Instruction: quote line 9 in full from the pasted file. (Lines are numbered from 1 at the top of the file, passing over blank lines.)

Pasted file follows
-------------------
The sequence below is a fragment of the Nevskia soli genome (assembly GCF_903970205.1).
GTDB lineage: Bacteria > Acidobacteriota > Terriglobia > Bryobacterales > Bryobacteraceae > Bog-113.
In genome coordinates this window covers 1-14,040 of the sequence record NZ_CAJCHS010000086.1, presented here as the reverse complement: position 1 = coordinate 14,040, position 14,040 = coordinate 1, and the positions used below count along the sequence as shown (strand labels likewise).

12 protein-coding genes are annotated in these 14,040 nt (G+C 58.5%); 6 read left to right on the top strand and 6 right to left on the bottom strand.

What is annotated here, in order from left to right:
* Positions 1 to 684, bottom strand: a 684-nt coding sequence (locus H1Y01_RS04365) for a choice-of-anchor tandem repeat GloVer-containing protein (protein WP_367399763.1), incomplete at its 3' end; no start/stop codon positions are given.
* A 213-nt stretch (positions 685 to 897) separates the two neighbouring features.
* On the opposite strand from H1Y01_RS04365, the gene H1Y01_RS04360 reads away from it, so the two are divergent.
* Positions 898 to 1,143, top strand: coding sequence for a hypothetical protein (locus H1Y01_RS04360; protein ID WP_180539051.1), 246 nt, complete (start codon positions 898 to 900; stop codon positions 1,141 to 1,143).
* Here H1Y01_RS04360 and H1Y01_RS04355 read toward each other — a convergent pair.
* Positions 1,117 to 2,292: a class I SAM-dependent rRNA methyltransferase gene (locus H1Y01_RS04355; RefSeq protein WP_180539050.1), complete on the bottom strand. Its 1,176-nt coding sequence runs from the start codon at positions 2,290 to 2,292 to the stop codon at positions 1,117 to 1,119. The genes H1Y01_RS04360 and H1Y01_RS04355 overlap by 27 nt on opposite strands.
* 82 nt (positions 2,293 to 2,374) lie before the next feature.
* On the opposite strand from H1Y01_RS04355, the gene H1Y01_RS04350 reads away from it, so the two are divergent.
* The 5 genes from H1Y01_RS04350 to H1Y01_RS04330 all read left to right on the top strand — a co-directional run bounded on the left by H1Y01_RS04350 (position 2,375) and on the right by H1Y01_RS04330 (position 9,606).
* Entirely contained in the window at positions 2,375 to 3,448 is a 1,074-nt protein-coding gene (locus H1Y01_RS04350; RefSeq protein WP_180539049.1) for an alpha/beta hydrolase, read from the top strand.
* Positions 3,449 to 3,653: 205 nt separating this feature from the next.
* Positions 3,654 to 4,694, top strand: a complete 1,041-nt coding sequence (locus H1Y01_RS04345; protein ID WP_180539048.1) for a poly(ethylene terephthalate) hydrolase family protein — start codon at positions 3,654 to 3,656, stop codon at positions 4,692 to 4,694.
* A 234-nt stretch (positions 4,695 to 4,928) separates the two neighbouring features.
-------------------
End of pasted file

* Positions 898 to 1,143, top strand: coding sequence for a hypothetical protein (locus H1Y01_RS04360; protein ID WP_180539051.1), 246 nt, complete (start codon positions 898 to 900; stop codon positions 1,141 to 1,143).